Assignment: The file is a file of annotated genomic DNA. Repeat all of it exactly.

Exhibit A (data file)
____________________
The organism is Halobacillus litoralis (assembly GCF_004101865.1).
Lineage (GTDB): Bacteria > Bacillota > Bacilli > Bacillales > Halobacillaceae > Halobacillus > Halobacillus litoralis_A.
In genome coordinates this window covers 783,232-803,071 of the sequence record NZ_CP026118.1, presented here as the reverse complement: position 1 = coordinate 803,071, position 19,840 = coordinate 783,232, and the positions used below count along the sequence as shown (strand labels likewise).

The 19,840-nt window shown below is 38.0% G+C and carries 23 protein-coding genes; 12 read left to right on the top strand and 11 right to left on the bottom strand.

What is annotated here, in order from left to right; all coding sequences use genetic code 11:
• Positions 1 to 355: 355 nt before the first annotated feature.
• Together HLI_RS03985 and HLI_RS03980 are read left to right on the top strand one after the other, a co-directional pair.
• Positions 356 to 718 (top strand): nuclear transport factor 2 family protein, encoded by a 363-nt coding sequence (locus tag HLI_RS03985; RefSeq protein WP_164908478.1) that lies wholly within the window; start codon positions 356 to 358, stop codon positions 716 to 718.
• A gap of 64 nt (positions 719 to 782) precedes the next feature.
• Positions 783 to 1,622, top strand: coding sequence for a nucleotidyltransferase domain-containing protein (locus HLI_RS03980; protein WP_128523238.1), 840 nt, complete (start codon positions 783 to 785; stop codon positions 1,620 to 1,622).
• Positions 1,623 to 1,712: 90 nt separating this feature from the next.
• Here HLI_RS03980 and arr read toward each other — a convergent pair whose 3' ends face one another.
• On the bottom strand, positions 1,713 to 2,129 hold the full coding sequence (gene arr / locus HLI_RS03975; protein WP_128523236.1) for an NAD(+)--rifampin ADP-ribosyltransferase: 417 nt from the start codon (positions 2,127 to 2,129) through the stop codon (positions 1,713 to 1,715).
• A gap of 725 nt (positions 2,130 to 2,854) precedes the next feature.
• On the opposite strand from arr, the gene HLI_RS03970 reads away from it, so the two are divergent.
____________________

The organism is Halobacillus litoralis (assembly GCF_004101865.1).
Lineage (GTDB): Bacteria > Bacillota > Bacilli > Bacillales > Halobacillaceae > Halobacillus > Halobacillus litoralis_A.
In genome coordinates this window covers 783,232-803,071 of the sequence record NZ_CP026118.1, presented here as the reverse complement: position 1 = coordinate 803,071, position 19,840 = coordinate 783,232, and the positions used below count along the sequence as shown (strand labels likewise).

The 19,840-nt window shown below is 38.0% G+C and carries 23 protein-coding genes; 12 read left to right on the top strand and 11 right to left on the bottom strand.

What is annotated here, in order from left to right; all coding sequences use genetic code 11:
• Positions 1 to 355: 355 nt before the first annotated feature.
• Together HLI_RS03985 and HLI_RS03980 are read left to right on the top strand one after the other, a co-directional pair.
• Positions 356 to 718 (top strand): nuclear transport factor 2 family protein, encoded by a 363-nt coding sequence (locus tag HLI_RS03985; RefSeq protein WP_164908478.1) that lies wholly within the window; start codon positions 356 to 358, stop codon positions 716 to 718.
• A gap of 64 nt (positions 719 to 782) precedes the next feature.
• Positions 783 to 1,622, top strand: coding sequence for a nucleotidyltransferase domain-containing protein (locus HLI_RS03980; protein WP_128523238.1), 840 nt, complete (start codon positions 783 to 785; stop codon positions 1,620 to 1,622).
• Positions 1,623 to 1,712: 90 nt separating this feature from the next.
• Here HLI_RS03980 and arr read toward each other — a convergent pair whose 3' ends face one another.
• On the bottom strand, positions 1,713 to 2,129 hold the full coding sequence (gene arr / locus HLI_RS03975; protein WP_128523236.1) for an NAD(+)--rifampin ADP-ribosyltransferase: 417 nt from the start codon (positions 2,127 to 2,129) through the stop codon (positions 1,713 to 1,715).
• A gap of 725 nt (positions 2,130 to 2,854) precedes the next feature.
• On the opposite strand from arr, the gene HLI_RS03970 reads away from it, so the two are divergent.